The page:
GJ: A civil lawsuit claims she was a prisoner there, so severely mistreated she died of a blood clot caused by severe dehydration. Police are now recommending a criminal prosecution, but the church insists it did nothing wrong, that her death was a terrible accident. Let?s go to Ray Brown, veteran criminal defense attorney and our colleague here at Court TV. Ray, what does the law say about a case like this?

RAY BROWN, COURT TV ANCHOR, NEW YORK, NY: Gregg, there are two legal principles we ought to keep in mind in these matters. One is fairness or due process, the other is duty. Fairness requires that we keep in mind that Scientology has been attacked many times and in many places, and you have to look carefully when charges are made against unpopular organizations. But, on the other hand, when you come to duty, Ms. Vaughan keeps talking about the fact that McPherson was psychotic. That doesn?t answer the question, it poses it. A psychotic person is out of touch with reality, the equivalent of a child. So if you have care of a psychotic person for 17 days, you have some questions to answer in terms of your duty. If the person would have died no matter what, what can you say? But if, on the other hand, there was a failure to give her the care required of a helpless child, then there may be serious problems in the civil case now pending or the criminal litigation that may be to come.

GJ: Laura Vaughan, how do you respond?

LV: I?ll answer your question. The reason that I was talking about psychiatric treatment was because when there--there was no indication that Lisa McPherson had a medical condition that was going to cause her death, and I think you need to look a few places and you can see that the evidence so far in the record that is part of the public record indicates that. She died of a thrombus of her left popliteal vein with no external signs or symptoms of that.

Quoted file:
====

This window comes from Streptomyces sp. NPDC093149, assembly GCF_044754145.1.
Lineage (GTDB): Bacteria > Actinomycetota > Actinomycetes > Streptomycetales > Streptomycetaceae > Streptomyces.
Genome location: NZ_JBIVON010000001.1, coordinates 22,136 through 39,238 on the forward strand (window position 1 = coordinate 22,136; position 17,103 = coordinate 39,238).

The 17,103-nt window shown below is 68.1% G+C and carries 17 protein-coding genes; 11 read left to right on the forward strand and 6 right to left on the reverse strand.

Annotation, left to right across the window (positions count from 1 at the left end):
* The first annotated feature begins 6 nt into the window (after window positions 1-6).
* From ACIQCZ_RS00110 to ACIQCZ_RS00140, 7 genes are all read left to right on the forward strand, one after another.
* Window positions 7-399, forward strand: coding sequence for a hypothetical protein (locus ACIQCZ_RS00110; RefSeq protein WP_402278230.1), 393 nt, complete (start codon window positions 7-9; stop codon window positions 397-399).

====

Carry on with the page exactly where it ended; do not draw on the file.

[picture of Lisa]

LV: That means that these parishioners who were with her had no idea that she had a thrombus that ultimately turned into an embolus. Prior to that, prior to the time that she appeared to be ill, it was a psychiatric condition that she had which brings up another legal issue: Does the Church have a duty to take her to see a psychiatrist, and if you?re saying that they had a duty to take her somewhere prior to that, you are imposing a duty to take a woman to a psychiatrist who had 1) made an affirmative decision that she did not want to see a psychiatrist in accordance with her religious beliefs, and also imposing a duty on the Church of Scientology to go against her wishes and seek psychiatric treatment, which would be against their religious beliefs as well.

GJ: Ken Dandar, you say that the Church willfully and intentionally killed her. Why would they want her dead?